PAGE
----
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How to Get Glass Roofs Right

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Edward Stobart from IDSystems unveils the key factors to bear in mind when installing glazed elements within your home’s roof structure
Pyramid glass roof by IDSystems

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Whether you’re self-building, renovating or creating an extension, when it comes to glazed roofs, the array of systems available can make this option a perfect alternative to a solid roof setup. Thanks to significant advances in both glass technology and thermal efficiency over the past decade, modern solutions are almost unrecognisable from previous design generations.

Whatever style you specify, the key bonus of a glazed element like this is its ability to fill the space below with light. From small rooms with rooflights to large open-plan zones beneath pitched glass coverings, this kind of tool is often used by homeowners to create a living space that’s drenched in sunshine.

Glass roof design options

Glazed roofs offer a flexible solution that can be tailored to suit almost any style of property. They’re a great partner for contemporary new builds with fixed-frame windows, sleek sliding doors and lean-to roof structures. When designed sensitively, they also work well with period properties. It’s worth doing your research early on to find out what will complement your home best.

Ultimately, glass roofs fall into one of two categories. Fully glazed roofs – including pitched, Victorian, Georgian, Edwardian or other styles – feature structural aluminium support within their design. Smaller glazed elements including rooflights, lanterns and pyramids sit atop the roof and do not provide structural support.

IDSystems glass roof

Glass roof from IDSystems

If you’re keen to incorporate the former into your project, the choices in terms of design, size and configuration are almost infinite. This form of glazing is usually specified to suit a particular dwelling and its unique characteristics.

Generally, with non-structural setups the options are more limited. However, by utilising a combination of more than one product in a single roof, you can still create large, sun-soaked spaces.

Glass roofs: the essential considerations

Whatever style you choose, there’s a variety of design factors to take into account. The span achieved by the roof is often a key factor, for instance, especially if you’re looking to install bifold or sliding doors beneath.

It’s worth discussing your overall aims with an expert and deciding on your exact requirements before the plans are finalised. This will help to ensure that the setup you choose can achieve the desired look and functional objectives.

Closer look: Specifying glass

The type of glass you specify for your glazed roof can be tailored to meet your unique project requirements. The following are all vital considerations:

  • Choose the right type of unit and glass thickness to offer both thermal and noise-reduction benefits. This can often be a crucial factor in urban locations.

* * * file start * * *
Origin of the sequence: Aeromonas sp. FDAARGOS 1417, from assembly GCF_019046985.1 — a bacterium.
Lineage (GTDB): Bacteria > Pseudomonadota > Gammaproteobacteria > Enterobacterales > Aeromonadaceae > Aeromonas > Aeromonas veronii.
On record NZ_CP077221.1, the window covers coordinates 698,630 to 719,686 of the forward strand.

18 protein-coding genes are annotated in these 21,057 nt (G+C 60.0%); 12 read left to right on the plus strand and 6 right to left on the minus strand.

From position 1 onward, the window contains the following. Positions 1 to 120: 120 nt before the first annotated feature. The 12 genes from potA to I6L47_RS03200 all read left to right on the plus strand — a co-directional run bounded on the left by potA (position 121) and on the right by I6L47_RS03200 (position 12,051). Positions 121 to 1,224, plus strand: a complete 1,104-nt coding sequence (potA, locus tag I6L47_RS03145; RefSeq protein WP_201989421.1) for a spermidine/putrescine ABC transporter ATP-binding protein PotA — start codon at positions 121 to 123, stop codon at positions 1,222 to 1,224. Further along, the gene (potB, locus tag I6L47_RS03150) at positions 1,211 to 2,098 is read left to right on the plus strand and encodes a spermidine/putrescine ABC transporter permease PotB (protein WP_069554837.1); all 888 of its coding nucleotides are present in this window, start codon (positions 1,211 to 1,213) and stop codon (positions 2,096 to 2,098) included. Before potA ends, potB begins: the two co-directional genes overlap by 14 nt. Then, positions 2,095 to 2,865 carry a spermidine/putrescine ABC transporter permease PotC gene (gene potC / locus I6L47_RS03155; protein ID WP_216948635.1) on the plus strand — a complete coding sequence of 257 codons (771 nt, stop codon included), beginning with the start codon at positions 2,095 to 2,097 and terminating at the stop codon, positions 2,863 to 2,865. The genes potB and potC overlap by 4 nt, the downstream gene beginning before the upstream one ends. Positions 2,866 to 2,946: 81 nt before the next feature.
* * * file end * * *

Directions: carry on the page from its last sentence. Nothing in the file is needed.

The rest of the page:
• Depending on what kind of glass you specify, it can have a huge effect on the overall solar gain and thermal performance. Choose an option that balances these aspects with the amount of illumination that can penetrate the glass. The clearer the surface, the greater the amount of light that will get through.
  • Different coatings can be applied to offer protection from excessive solar gain. You can also choose a finish that reduces the damaging effect UV rays can have on fabrics and soft furnishings below.
  • Self-cleaning coatings are a popular choice, as they reduce the amount of maintenance required.
  • Using privacy glass is another option, particularly in overlooked, built-up locations. A treated surface makes it impossible to see through the glass from above, but still allows plenty of light through.

Ventilation is another vital aspect to bear in mind, and you can incorporate a variety of openable sections. There is also a range of options when it comes to managing the airflow, from traditional manually-operated setups to electronically-controlled systems and automated arrangements.

Depending on the size of the glazed area in your roof, it is worth checking whether it meets Building Regulations for thermal performance. This is something that your architect will be able to assist with.

Glass roof costs

Typically a glass roof will cost from around £1,000 per m2, including installation. The exact price will depend on the design, configuration and specification of the whole system.

Edward Stobart is head of projects at IDSystems. He is an expert in all aspects of glazing. He is responsible for ensuring that IDSystems stays ahead of the competition in terms of the development of advanced, innovative glazing solutions. For more information about IDSystems call 01603 408804 or visit www.idsystems.co.uk

First pubished: September 2017

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